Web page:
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Regional district asks BC to restrict Alberta border traffic

Restricting Alberta border?

As the fight against the COVID-19 pandemic continues into the spring, some B.C. municipalities are asking for the border between B.C. and Alberta to be temporarily tightened to allow for only essential travel.

But B.C.'s provincial health officer says it's not necessary.

B.C. health officials have already asked people not to travel to their vacation properties ahead of the Easter long weekend, and now the Regional District of East Kootenay has written a letter calling on the provincial health officer to tighten inter-provincial traffic as well.

During her daily press conference Tuesday, Provincial Health Officer Dr. Bonnie Henry said she doesn't think she has the power to restrict inter-provincial travel, but that it's "not something that I believe is necessary at this point.”

The B.C. backcountry is always a popular spot for explorers, snowmobilers and four-wheel drive enthusiasts, especially when the weather warms up.

"The Easter weekend is when it starts here and it goes right through to Thanksgiving, we see quite a migration," said Rob Gay, RDEK board chair. "Calgary has a population of 1.3 million and a lot of them like to come to the East Kootenays."  

Gay says the measure would hurt their local economy, but he and the rest of the board unanimously passed the motion and sent the letter to the provincial government on Tuesday.

"While the Provincial Health Officers on both sides of the border have been clear in their messaging that people need to be staying home, that message is not being heeded," the board's letter states. "We are gravely concerned about the potential impacts on our small rural hospitals, front-line workers and communities."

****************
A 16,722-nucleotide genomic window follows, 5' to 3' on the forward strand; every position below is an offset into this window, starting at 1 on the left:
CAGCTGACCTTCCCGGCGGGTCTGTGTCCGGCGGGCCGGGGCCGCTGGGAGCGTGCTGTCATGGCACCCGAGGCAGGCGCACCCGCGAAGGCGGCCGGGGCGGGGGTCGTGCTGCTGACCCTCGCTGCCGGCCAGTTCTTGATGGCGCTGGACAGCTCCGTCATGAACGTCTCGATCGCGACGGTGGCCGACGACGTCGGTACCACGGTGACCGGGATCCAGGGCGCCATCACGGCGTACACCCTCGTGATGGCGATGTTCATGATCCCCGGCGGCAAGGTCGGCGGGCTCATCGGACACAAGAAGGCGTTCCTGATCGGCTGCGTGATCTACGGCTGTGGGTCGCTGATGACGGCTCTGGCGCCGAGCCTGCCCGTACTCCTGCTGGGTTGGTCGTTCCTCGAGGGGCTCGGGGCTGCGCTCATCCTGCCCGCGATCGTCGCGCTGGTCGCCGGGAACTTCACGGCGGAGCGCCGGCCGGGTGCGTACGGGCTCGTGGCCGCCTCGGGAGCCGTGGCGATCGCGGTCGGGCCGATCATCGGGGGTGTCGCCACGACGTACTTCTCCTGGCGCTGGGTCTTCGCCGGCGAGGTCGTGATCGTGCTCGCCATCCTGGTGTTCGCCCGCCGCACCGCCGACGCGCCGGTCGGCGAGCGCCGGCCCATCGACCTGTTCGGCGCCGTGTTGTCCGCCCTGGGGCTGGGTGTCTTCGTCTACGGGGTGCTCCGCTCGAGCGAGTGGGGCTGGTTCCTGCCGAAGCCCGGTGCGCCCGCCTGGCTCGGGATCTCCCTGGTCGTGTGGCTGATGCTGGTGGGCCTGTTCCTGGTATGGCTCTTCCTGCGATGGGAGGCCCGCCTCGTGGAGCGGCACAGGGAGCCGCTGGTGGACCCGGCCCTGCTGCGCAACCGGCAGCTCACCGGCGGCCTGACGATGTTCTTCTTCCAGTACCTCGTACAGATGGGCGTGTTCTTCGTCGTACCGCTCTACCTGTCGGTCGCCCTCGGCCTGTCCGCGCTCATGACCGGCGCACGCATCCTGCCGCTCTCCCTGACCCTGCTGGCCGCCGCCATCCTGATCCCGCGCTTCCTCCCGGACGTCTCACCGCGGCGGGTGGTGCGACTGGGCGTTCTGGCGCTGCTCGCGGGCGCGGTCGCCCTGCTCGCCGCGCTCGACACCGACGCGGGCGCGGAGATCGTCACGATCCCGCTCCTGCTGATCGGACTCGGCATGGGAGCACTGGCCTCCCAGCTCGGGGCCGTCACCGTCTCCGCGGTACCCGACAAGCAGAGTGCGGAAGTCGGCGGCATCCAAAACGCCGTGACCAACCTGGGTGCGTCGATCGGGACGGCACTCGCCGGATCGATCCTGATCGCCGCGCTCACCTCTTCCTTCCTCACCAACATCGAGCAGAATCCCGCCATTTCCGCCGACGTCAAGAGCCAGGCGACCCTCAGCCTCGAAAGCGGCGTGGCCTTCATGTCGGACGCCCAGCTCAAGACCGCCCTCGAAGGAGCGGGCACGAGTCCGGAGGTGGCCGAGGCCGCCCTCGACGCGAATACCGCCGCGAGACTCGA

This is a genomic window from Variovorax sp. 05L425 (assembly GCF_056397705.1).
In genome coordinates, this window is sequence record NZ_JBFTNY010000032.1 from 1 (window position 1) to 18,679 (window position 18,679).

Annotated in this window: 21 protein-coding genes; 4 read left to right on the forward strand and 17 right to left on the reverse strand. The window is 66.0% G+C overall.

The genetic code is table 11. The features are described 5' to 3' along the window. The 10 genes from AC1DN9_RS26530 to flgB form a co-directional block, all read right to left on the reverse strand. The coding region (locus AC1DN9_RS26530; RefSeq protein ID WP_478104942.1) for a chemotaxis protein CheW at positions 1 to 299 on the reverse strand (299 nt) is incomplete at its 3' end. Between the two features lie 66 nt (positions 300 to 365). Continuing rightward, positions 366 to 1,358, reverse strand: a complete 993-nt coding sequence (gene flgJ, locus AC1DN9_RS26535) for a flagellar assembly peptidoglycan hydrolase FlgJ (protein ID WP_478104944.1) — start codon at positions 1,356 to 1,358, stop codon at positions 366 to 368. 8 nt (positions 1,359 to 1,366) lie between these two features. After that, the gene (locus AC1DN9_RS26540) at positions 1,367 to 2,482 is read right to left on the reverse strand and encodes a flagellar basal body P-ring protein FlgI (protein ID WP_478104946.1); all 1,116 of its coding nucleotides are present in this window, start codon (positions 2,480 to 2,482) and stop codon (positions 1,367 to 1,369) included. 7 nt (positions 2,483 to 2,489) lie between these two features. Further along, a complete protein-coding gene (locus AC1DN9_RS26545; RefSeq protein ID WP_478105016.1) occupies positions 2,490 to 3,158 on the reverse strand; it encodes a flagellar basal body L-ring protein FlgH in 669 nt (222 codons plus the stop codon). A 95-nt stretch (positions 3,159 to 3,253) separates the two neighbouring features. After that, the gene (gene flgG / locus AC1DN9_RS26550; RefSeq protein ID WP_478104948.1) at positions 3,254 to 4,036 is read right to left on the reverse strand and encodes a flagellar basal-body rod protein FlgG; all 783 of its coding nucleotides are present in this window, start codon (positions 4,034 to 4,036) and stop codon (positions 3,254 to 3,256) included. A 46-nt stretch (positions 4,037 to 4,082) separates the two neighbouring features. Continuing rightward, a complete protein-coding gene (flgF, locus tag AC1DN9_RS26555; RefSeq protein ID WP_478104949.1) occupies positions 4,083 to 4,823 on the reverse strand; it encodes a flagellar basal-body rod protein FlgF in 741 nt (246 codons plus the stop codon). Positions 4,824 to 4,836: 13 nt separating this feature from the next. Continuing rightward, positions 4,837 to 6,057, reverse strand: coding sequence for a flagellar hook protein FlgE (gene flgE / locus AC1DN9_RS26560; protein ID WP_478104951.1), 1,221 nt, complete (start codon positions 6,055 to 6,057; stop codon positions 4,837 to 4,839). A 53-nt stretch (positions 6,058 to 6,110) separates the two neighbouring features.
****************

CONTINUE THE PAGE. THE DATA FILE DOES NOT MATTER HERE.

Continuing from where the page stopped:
Gay is concerned that an influx of non-locals attempting to wait out the pandemic at vacation homes, private campgrounds or in the backcountry, could have a devastating impact on East Kootenay communities.

"Ninety-nine per cent of the people are following the rules, but for the last three weekends, we've just seen large groups at the trailheads of different trails. There is also mudbogging going on out at Lake Kookanusa where people play in the mud," Gay said, adding that people bring their trailers and set up camp. He's seen many photos of large groups camping and congregating, enjoying campfires.

"That's not what we're supposed to be doing right now."

To combat recreation travellers, he'd like to see checkpoints in place.

"If you're coming through the Crowsnest Pass, towing a trailer or a couple of Ski-Doos, you're probably not coming here to work," Gay said. "Those are the type of people who we'd like to see some sort of flagging station set up and for them to be pulled over and asked what their business in B.C. is. So it's more of a checkpoint than an actual border closure."

Gay agrees with health officials' recommendation for everyone to limit travel and stay in their homes for the time being.

"We keep using the word temporary, who knows how long temporary will be? But we do know if we don't follow the rules we know temporary is going to be a lot longer."



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